Reframe Your Negative Self-Judgments
Through mindfulness practice and self-inquiry, you can render any negative self-judgments neutral and even see them in a far different light. To be “self-centered,” focused on resolving inner conflicts, can be perceived as negative, but it’s very important at times to direct your attention to yourself and your needs. If you feel that you are “callous,” you might reframe that quality as “courageous” or “bold.” If you see yourself as “weak,” consider thinking of yourself as someone who is sensitive to others’ feelings.
Here are some steps to help you mindfully reframe an unwholesome self-judgment that you know is of no use to you and that causes you anguish. It is beneficial to use a journal to work through each step.
1. Identity and label the judgment. Give it a simple name or theme, such as “inadequate provider,” “insincere,” or “people pleaser.”
2. Discover the quality of the judgment. Ask yourself, “What is this self-judgment causing me to think or feel about myself in this moment?” Does it make you feel ashamed, angry, or guilty, for example? Notice whether the feeling is wholesome and supportive of your well-being, or unwholesome, making it difficult for you to enter a state of spaciousness, openness, and trust.
3. Find a remedy for the unwholesome thought or feeling. Ask yourself, “Would I like to think or feel something different? What thought or feeling could I generate to shift myself out of this unwholesome state?”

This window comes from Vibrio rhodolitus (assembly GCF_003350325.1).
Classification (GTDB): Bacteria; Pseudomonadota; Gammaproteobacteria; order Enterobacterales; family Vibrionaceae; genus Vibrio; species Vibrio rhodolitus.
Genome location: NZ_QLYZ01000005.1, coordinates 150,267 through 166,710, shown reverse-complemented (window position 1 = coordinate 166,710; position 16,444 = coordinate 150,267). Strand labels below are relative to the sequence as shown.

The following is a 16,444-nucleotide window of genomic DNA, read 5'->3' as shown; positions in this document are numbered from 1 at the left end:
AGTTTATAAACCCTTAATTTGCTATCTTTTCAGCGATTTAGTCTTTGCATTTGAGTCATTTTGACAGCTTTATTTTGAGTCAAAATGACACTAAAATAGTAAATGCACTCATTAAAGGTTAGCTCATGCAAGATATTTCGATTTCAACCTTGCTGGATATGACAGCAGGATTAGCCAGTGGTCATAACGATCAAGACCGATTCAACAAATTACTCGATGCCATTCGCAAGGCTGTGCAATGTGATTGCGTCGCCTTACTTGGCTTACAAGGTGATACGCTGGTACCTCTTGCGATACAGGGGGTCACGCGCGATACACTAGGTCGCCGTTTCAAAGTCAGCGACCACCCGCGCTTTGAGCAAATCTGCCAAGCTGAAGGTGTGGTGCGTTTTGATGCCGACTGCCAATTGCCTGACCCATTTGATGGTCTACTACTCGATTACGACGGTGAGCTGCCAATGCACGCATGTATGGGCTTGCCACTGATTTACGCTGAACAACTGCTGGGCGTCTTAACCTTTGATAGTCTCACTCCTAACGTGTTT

4. Formulate a new thought, image, or feeling, and begin to hold on to it firmly. Experience it in your mind’s eye and in your body. Feel a wholesome sensation, such as relaxation, excitement, or expansiveness.
5. Assess whether you’ve shifted. Ask yourself, “Have I shifted out of the feeling, state, or thought that was unwholesome and let go of my negative self-judgment?” If you have, then enjoy the new sensations, feelings, and thoughts you’ve generated as a remedy. If not, go back and repeat steps 1 through 4.
You may never totally rid yourself of your unwholesome self-judgments. However, you can alter their quality, learn from them, and either let them go or transform them so that they no longer block you from a sense of well-being, a feeling of spaciousness, and openness to new possibilities. Hidden gold will appear when you let go of your negative-judgments. The aspects of yourself you’ve been overlooking will ascend to your consciousness. Through mindfulness, you can discover these forgotten qualities that will inspire and vitalize you, and carry you through the rough waters of criticism to more placid waters.
Ronald Alexander, Ph.D. is the author of the widely acclaimed book, Wise Mind, Open Mind: Finding Purpose and Meaning in Times of Crisis, Loss, and Change. He is the director of the OpenMind Training® Institute, practices mindfulness-based mind-body psychotherapy and leadership coaching in Santa Monica, CA, for individuals and corporate clients. He has taught personal and clinical training groups for professionals in Integral Psychotherapy, Ericksonian mind-body healing therapies, mindfulness meditation, and positive psychology nationally and internationally since 1970. (www.openmindtraining.com). For full details about the Wise Mind, Open Mind virtual blog tour, visit http://bookpromotionservices.com/2010/09/08/wise-mind-open-mind-ronald-alexander/